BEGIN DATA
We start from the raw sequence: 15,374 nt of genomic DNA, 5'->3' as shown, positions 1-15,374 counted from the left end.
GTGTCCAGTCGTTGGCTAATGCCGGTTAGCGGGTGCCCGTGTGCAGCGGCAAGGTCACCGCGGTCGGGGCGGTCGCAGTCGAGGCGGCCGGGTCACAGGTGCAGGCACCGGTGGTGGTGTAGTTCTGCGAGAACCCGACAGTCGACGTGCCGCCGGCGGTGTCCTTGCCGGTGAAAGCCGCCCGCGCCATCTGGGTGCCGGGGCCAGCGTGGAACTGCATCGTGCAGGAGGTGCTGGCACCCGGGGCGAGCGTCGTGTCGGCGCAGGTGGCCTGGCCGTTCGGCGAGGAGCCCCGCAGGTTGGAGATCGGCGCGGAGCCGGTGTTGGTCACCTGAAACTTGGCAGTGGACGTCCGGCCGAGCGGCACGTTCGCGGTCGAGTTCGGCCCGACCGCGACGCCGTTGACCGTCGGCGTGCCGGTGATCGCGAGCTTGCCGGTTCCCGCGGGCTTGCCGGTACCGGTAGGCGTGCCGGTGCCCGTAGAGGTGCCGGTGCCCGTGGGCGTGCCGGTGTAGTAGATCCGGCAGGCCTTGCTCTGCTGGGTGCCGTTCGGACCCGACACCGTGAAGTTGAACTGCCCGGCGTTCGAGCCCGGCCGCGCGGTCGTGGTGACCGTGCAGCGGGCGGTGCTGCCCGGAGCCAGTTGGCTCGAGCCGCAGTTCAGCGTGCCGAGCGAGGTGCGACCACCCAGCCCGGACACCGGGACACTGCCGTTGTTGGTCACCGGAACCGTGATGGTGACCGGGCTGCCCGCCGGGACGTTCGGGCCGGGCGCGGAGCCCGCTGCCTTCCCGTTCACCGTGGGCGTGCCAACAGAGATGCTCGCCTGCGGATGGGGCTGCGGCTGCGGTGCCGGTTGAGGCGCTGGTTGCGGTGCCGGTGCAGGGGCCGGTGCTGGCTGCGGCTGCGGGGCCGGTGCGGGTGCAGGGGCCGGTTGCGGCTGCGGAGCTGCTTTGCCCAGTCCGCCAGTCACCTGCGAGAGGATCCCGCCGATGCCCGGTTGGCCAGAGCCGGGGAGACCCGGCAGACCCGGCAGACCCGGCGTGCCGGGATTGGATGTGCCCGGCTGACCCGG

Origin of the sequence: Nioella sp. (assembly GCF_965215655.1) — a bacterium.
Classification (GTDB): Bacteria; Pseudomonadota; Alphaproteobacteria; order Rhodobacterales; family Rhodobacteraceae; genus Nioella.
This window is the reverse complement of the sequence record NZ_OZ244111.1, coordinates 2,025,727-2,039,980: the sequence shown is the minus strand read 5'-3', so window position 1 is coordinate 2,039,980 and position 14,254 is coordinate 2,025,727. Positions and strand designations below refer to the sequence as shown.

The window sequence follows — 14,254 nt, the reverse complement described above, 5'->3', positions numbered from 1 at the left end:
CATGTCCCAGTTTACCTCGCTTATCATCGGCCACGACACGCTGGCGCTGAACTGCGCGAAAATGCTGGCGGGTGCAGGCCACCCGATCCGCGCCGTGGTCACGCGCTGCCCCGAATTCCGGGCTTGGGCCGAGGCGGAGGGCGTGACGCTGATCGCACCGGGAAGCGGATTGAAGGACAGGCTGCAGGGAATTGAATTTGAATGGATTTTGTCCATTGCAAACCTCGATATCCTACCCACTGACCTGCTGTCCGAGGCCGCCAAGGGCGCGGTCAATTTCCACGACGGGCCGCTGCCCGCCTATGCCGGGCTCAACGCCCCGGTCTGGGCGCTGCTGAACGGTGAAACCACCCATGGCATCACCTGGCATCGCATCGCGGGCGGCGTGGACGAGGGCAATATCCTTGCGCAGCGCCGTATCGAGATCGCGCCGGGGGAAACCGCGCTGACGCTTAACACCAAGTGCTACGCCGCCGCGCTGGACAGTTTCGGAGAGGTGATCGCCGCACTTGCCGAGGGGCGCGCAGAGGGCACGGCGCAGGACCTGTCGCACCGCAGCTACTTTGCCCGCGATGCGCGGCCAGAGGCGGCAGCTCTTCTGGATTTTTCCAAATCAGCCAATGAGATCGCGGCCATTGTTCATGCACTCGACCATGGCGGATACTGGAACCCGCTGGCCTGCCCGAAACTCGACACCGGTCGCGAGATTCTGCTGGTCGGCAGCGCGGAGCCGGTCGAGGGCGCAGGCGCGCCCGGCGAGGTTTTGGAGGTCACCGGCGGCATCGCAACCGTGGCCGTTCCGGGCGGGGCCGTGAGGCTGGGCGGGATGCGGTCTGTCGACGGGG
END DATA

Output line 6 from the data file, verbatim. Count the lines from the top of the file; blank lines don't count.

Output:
The window sequence follows — 14,254 nt, the reverse complement described above, 5'->3', positions numbered from 1 at the left end: